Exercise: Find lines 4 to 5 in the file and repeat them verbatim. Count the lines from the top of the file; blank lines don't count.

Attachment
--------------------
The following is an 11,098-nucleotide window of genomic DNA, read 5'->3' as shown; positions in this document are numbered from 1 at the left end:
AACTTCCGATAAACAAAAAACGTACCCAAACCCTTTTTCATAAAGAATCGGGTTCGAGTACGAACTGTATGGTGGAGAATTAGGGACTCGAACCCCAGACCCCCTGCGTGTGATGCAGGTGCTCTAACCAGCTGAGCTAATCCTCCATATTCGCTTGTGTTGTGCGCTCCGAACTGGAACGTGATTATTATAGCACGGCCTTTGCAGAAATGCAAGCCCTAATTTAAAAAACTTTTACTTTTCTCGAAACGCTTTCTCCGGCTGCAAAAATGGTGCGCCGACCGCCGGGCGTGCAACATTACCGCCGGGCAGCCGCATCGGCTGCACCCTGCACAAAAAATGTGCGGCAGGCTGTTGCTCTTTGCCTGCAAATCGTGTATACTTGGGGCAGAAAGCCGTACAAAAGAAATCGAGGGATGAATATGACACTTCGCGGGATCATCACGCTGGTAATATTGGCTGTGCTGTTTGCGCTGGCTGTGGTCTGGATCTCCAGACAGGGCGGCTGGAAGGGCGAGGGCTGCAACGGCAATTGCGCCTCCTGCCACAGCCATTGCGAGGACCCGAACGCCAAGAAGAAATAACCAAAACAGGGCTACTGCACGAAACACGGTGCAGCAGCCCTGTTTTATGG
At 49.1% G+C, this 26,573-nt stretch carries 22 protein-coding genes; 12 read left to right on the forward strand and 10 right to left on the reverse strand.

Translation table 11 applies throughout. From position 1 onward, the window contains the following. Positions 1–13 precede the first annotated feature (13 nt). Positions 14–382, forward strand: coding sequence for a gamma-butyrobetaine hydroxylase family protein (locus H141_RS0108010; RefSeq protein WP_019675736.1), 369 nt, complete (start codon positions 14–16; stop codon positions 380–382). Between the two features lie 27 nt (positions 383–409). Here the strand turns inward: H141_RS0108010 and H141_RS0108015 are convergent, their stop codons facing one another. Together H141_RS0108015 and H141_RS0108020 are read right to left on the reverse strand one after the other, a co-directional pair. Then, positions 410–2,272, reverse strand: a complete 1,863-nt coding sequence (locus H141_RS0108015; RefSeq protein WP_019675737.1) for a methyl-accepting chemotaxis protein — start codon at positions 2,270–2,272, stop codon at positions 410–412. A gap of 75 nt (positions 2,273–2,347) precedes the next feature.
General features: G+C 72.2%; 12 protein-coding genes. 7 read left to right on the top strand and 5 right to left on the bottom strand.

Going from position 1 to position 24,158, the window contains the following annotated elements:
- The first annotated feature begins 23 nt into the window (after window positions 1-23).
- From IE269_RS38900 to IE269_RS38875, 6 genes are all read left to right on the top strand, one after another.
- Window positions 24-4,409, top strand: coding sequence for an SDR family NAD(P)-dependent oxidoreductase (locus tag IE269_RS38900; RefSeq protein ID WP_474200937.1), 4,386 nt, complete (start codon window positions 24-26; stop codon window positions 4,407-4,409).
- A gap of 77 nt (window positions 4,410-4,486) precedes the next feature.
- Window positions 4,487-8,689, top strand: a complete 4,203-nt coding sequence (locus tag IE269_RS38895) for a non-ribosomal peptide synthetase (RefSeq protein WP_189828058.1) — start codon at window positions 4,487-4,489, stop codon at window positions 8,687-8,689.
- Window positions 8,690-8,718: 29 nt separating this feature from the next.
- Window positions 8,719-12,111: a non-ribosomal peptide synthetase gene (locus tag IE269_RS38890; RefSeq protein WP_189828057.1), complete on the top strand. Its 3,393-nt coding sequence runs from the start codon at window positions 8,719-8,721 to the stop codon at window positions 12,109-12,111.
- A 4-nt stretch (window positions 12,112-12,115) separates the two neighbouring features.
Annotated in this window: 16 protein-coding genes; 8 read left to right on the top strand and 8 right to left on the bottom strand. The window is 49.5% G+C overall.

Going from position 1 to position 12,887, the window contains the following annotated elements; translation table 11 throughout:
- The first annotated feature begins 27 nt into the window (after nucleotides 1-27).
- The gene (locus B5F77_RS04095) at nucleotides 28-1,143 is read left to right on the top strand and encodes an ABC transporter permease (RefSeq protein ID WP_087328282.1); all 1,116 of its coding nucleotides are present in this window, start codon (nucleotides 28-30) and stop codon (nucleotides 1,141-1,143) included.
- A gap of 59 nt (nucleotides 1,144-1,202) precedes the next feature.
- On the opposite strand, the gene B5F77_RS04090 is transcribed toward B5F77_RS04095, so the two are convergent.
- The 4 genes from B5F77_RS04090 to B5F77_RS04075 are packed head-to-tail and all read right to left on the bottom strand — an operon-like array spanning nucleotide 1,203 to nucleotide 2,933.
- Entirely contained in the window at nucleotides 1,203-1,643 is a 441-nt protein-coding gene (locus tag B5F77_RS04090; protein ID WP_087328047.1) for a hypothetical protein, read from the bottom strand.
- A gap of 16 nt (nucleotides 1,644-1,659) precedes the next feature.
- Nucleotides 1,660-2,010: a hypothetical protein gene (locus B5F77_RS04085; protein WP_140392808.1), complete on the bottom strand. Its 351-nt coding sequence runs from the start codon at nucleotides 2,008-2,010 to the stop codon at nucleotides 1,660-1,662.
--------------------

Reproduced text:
Translation table 11 applies throughout. From position 1 onward, the window contains the following. Positions 1–13 precede the first annotated feature (13 nt). Positions 14–382, forward strand: coding sequence for a gamma-butyrobetaine hydroxylase family protein (locus H141_RS0108010; RefSeq protein WP_019675736.1), 369 nt, complete (start codon positions 14–16; stop codon positions 380–382). Between the two features lie 27 nt (positions 383–409). Here the strand turns inward: H141_RS0108010 and H141_RS0108015 are convergent, their stop codons facing one another. Together H141_RS0108015 and H141_RS0108020 are read right to left on the reverse strand one after the other, a co-directional pair. Then, positions 410–2,272, reverse strand: a complete 1,863-nt coding sequence (locus H141_RS0108015; RefSeq protein WP_019675737.1) for a methyl-accepting chemotaxis protein — start codon at positions 2,270–2,272, stop codon at positions 410–412. A gap of 75 nt (positions 2,273–2,347) precedes the next feature.
General features: G+C 72.2%; 12 protein-coding genes. 7 read left to right on the top strand and 5 right to left on the bottom strand.